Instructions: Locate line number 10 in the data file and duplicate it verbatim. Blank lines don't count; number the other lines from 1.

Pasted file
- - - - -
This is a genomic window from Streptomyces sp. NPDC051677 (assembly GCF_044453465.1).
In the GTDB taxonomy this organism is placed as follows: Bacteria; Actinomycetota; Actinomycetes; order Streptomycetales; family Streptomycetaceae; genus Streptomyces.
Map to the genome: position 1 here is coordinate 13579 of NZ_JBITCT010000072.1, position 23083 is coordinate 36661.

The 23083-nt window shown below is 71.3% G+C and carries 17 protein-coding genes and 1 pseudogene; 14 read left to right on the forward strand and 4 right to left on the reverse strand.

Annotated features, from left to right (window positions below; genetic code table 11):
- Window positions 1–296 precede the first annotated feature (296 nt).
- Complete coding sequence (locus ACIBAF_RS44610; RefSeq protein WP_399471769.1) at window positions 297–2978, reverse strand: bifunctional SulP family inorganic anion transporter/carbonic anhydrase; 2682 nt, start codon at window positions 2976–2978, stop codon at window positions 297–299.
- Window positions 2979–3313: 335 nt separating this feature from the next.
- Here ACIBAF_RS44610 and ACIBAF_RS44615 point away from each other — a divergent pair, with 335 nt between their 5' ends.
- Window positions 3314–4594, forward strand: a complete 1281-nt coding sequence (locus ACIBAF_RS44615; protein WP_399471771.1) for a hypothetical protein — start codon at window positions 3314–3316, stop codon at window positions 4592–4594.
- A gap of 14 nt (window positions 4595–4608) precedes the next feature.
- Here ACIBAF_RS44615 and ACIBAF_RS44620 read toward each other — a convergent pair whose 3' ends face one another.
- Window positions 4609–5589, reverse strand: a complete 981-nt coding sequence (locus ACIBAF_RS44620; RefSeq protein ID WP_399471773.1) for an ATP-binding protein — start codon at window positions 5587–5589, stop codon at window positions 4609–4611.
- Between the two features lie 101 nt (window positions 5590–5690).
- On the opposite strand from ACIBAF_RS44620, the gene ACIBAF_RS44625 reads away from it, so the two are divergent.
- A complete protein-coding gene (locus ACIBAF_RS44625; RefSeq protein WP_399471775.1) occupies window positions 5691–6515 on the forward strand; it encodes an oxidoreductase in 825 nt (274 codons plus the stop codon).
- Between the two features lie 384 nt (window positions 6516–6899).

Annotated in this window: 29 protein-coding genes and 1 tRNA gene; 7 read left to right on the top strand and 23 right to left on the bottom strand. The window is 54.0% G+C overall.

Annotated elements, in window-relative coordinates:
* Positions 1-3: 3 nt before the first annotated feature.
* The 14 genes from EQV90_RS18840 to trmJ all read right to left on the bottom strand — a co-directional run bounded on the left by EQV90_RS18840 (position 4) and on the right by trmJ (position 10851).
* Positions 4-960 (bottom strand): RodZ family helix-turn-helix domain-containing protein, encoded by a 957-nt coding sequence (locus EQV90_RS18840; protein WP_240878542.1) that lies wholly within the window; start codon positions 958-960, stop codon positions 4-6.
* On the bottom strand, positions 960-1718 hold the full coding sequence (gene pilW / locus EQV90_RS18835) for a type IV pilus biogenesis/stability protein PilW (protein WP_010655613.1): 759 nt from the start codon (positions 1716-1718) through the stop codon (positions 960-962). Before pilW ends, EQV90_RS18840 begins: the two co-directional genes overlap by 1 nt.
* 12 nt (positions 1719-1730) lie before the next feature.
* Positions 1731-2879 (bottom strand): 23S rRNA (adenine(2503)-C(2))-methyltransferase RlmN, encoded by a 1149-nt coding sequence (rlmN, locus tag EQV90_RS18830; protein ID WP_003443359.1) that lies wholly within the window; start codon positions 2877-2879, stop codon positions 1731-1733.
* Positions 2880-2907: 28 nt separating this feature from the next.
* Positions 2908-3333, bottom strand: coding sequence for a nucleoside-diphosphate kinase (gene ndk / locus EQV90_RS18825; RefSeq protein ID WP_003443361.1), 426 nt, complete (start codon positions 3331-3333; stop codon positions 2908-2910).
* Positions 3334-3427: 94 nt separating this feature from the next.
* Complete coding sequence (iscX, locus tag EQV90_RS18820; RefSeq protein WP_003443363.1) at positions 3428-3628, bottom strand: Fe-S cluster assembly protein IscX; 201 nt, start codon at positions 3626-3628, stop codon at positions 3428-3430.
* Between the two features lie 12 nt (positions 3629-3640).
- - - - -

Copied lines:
- Window positions 3314–4594, forward strand: a complete 1281-nt coding sequence (locus ACIBAF_RS44615; protein WP_399471771.1) for a hypothetical protein — start codon at window positions 3314–3316, stop codon at window positions 4592–4594.